Today I realized that this is the last week of June… which blew my mind as I feel like June just started. At the end of the week, photovoice will have been in operation for 1 month. How crazy is that?!?!
Things have been going well overall – there have been many moments of chaos and/or self-doubt and more than a few situations causing an almost overwhelming desire (stemming from utter frustration) to scream at the top of my lungs or just walk away. There have also been a lot of unforgettable shared moments with some really amazing children & youth.
Tumaini was suppose to be open 5 days a week in June, but the funding was held up so this was postponed until July. On days Tumaini is open only for staff (Tuesday & Thursday), photovoice funds lunch for participants & those working on the project (a lunch that is similar to regular lunches at Tumaini to ensure equality among all groups). On these days, we all eat together after the session. One lunch we were sitting around the table with 6 boys 10-14. We were eating ugali (the local favourite carb that is made from corn flour) with sukuma wiki (cut up kale cooked with tomato & onion). There is usually one or two pieces of meat (goat or beef) with each sukuma serving. The boys don’t get a lot of meat so, when the boy beside me wasn’t looking, I put my piece on his plate and continued eating like nothing happened. As a ugali beginner, I still cannot portion properly so ended up with some ugali left after finishing the kales. As I was staring at my ugali trying to psych myself up to eating it plain (its rather tasteless and dry on its own), BAM – kales appeared on my plate. I looked beside me to see the same boy smiling this great big smile staring at his plate like nothing had happened…. Thinking about it now still causes me to smile.
After the first week of explanations, each week has consisted for a classroom session and a practical session somewhere in town. In the classroom there is a mix of teaching about photography techniques & “tools” and reviewing the previous week’s pictures. It is a priceless gift to watch someone’s face the first few times they see themselves on the screen (every person has their picture taken before they are given the camera so we can determine who has taken what pictures) or to see them beam with pride or amazement when they see some of the beautiful pictures they have taken. There are lots of pictures with fingers in front of the lens, white out pictures from being too close & using a flash and pictures with no discernible point of interest… but these are getting less as we progress through the practice sessions. People are starting to freely pose in front of the camera and photographers are beginning to look for contrast or a scene that tells a story. More often than not, people are looking through the viewfinders so less heads are cut off and more facial expressions are being captured. Unfortunately, rainy season is in full swing now so the group keeps getting stuck in the rain (today being the worst case thus far as it was raining sideways due to the wind so 5 of us were huddled under a leaking umbrella getting soaked trying to wait it out… only to realize it wasn’t stopping and having to run back to Tumaini through all the new rivers & lakes that had formed due to a combination of poor drainage & copious amounts of water) or we are left waiting in Tumaini for 1-2 hours with everyone (myself included) getting impatient. Maybe I’ll come home a person with patience?! Well, more realistically as patience has never been one of my strengths, maybe I’ll return at least a more patient person than the person who left to come to Kenya. Although we are struggling to keep our original participants engaged and coming each week, participants & staff alike are learning and improving each week.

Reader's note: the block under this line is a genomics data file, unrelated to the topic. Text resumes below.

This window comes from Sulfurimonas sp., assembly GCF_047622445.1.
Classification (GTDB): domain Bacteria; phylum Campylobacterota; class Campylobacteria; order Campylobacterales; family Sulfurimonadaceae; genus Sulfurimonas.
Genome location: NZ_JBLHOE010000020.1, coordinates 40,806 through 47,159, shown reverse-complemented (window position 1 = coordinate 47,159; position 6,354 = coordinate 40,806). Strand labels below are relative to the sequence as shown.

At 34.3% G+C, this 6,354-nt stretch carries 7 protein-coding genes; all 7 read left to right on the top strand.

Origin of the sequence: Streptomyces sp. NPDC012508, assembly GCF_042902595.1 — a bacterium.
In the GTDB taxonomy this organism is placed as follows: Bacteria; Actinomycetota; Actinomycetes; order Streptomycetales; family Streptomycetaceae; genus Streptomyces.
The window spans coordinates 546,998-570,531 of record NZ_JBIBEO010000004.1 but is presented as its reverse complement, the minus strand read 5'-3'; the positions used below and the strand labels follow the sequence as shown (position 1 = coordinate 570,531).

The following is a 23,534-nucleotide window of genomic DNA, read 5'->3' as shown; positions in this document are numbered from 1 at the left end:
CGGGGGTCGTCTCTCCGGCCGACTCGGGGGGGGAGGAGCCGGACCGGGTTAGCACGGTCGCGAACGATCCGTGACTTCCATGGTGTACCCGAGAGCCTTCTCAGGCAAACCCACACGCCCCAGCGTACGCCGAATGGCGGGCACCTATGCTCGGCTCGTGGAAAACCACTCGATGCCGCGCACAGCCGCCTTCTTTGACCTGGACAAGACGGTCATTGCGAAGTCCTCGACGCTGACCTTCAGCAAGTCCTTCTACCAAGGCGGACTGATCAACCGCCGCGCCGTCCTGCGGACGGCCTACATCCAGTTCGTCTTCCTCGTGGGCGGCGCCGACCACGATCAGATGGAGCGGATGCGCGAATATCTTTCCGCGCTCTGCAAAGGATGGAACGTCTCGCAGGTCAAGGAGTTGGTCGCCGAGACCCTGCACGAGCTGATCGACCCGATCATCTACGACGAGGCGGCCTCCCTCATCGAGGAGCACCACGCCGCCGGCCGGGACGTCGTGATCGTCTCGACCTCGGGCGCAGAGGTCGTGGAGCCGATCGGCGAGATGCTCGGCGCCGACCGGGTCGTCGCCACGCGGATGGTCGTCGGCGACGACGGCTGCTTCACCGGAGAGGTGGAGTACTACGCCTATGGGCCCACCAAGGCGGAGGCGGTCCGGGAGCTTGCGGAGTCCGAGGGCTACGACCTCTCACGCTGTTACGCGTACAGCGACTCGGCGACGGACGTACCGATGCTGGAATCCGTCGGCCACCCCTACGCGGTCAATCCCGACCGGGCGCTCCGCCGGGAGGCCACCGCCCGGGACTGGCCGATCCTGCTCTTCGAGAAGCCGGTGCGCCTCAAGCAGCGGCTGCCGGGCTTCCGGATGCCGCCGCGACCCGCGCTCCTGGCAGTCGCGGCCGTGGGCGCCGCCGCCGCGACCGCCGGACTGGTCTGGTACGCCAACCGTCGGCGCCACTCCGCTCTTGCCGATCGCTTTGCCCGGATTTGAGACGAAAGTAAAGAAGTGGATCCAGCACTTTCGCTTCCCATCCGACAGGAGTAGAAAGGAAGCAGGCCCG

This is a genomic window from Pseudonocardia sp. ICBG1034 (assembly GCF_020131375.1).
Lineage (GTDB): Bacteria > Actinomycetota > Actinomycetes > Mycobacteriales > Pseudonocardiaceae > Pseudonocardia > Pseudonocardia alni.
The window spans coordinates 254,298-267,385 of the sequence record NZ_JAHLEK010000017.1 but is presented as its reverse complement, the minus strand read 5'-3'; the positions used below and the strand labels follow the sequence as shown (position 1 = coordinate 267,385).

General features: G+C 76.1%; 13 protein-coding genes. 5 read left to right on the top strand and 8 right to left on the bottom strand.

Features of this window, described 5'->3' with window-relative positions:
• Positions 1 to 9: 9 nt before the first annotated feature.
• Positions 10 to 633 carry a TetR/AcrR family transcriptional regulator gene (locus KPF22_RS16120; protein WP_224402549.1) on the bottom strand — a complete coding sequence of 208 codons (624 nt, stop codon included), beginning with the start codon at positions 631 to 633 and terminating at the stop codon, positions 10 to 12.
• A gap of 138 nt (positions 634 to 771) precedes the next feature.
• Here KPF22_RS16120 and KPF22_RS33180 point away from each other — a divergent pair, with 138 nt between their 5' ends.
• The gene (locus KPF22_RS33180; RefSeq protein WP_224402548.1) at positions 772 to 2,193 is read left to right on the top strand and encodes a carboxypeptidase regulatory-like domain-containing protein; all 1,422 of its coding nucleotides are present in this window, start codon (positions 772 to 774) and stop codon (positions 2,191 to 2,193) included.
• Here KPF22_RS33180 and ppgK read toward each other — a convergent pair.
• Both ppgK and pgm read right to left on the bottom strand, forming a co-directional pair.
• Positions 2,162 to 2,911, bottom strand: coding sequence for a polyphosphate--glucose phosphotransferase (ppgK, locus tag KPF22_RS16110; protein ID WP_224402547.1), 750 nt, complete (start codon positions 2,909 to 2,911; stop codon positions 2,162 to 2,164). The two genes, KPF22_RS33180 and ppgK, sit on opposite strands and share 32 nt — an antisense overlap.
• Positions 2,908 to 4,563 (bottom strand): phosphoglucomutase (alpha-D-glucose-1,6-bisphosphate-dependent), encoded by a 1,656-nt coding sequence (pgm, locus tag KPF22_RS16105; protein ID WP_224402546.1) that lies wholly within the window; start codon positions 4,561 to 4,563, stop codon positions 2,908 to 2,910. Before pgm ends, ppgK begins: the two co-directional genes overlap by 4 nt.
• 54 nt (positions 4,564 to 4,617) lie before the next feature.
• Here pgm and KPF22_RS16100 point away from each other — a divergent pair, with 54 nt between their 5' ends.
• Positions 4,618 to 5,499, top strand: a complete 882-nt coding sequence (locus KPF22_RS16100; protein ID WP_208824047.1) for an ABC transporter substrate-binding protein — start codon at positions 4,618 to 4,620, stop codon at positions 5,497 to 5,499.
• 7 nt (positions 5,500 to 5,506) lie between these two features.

Next week, we have one more classroom session & practical session…. And then the first round of cameras will be given to participants to ask the first research question. I’m not sure I can describe the mixture of feelings this thought invokes in me – but I’m excited to see the results.
I cannot share the pictures the participants have taken as these belong to the photographer. Each person will choose at the end of the project what pictures they want to release to Tumaini & the photovoice staff for use. I will post some of those at the end of this journey. I can attach some of the pictures that the photovoice staff has taken during the process…
3 boys 10-14 during one of our classroom sessions
The facilitator showing how to take pictures of reflective surfaces during one of the classroom sessions
Myself and a youth (16) walking down the street during one of the practical sessions. I was carrying one of the other boy’s sack with scrap metals while he took pictures…
One of the older boys practising getting “interesting” angles of ordinary things in Eldoret